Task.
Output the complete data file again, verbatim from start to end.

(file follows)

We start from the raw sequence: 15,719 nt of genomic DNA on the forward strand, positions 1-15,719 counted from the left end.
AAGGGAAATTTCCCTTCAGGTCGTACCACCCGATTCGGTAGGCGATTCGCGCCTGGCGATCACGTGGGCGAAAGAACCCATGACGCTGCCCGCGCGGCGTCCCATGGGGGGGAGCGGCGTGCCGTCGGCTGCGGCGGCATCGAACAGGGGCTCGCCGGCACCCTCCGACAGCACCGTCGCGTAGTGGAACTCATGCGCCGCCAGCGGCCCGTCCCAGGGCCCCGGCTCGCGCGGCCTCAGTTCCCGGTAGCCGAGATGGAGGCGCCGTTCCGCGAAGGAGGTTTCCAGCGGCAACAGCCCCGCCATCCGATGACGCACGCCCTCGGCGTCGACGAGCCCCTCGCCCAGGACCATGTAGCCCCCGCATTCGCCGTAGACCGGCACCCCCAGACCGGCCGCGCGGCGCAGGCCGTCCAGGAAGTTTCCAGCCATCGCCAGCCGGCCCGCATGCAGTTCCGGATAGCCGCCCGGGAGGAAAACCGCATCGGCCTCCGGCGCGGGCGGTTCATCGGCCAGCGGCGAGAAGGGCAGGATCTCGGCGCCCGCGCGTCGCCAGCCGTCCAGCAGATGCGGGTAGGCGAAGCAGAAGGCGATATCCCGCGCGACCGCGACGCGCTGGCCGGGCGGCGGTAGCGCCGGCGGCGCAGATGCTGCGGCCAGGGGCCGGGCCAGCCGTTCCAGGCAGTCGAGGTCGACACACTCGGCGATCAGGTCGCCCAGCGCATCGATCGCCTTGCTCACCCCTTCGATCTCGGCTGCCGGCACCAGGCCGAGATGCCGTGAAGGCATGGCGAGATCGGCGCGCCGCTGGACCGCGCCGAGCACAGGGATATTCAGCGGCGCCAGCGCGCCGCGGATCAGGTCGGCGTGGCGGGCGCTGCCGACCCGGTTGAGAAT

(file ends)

We start from the raw sequence: 15,719 nt of genomic DNA on the forward strand, positions 1-15,719 counted from the left end.
AAGGGAAATTTCCCTTCAGGTCGTACCACCCGATTCGGTAGGCGATTCGCGCCTGGCGATCACGTGGGCGAAAGAACCCATGACGCTGCCCGCGCGGCGTCCCATGGGGGGGAGCGGCGTGCCGTCGGCTGCGGCGGCATCGAACAGGGGCTCGCCGGCACCCTCCGACAGCACCGTCGCGTAGTGGAACTCATGCGCCGCCAGCGGCCCGTCCCAGGGCCCCGGCTCGCGCGGCCTCAGTTCCCGGTAGCCGAGATGGAGGCGCCGTTCCGCGAAGGAGGTTTCCAGCGGCAACAGCCCCGCCATCCGATGACGCACGCCCTCGGCGTCGACGAGCCCCTCGCCCAGGACCATGTAGCCCCCGCATTCGCCGTAGACCGGCACCCCCAGACCGGCCGCGCGGCGCAGGCCGTCCAGGAAGTTTCCAGCCATCGCCAGCCGGCCCGCATGCAGTTCCGGATAGCCGCCCGGGAGGAAAACCGCATCGGCCTCCGGCGCGGGCGGTTCATCGGCCAGCGGCGAGAAGGGCAGGATCTCGGCGCCCGCGCGTCGCCAGCCGTCCAGCAGATGCGGGTAGGCGAAGCAGAAGGCGATATCCCGCGCGACCGCGACGCGCTGGCCGGGCGGCGGTAGCGCCGGCGGCGCAGATGCTGCGGCCAGGGGCCGGGCCAGCCGTTCCAGGCAGTCGAGGTCGACACACTCGGCGATCAGGTCGCCCAGCGCATCGATCGCCTTGCTCACCCCTTCGATCTCGGCTGCCGGCACCAGGCCGAGATGCCGTGAAGGCATGGCGAGATCGGCGCGCCGCTGGACCGCGCCGAGCACAGGGATATTCAGCGGCGCCAGCGCGCCGCGGATCAGGTCGGCGTGGCGGGCGCTGCCGACCCGGTTGAGAAT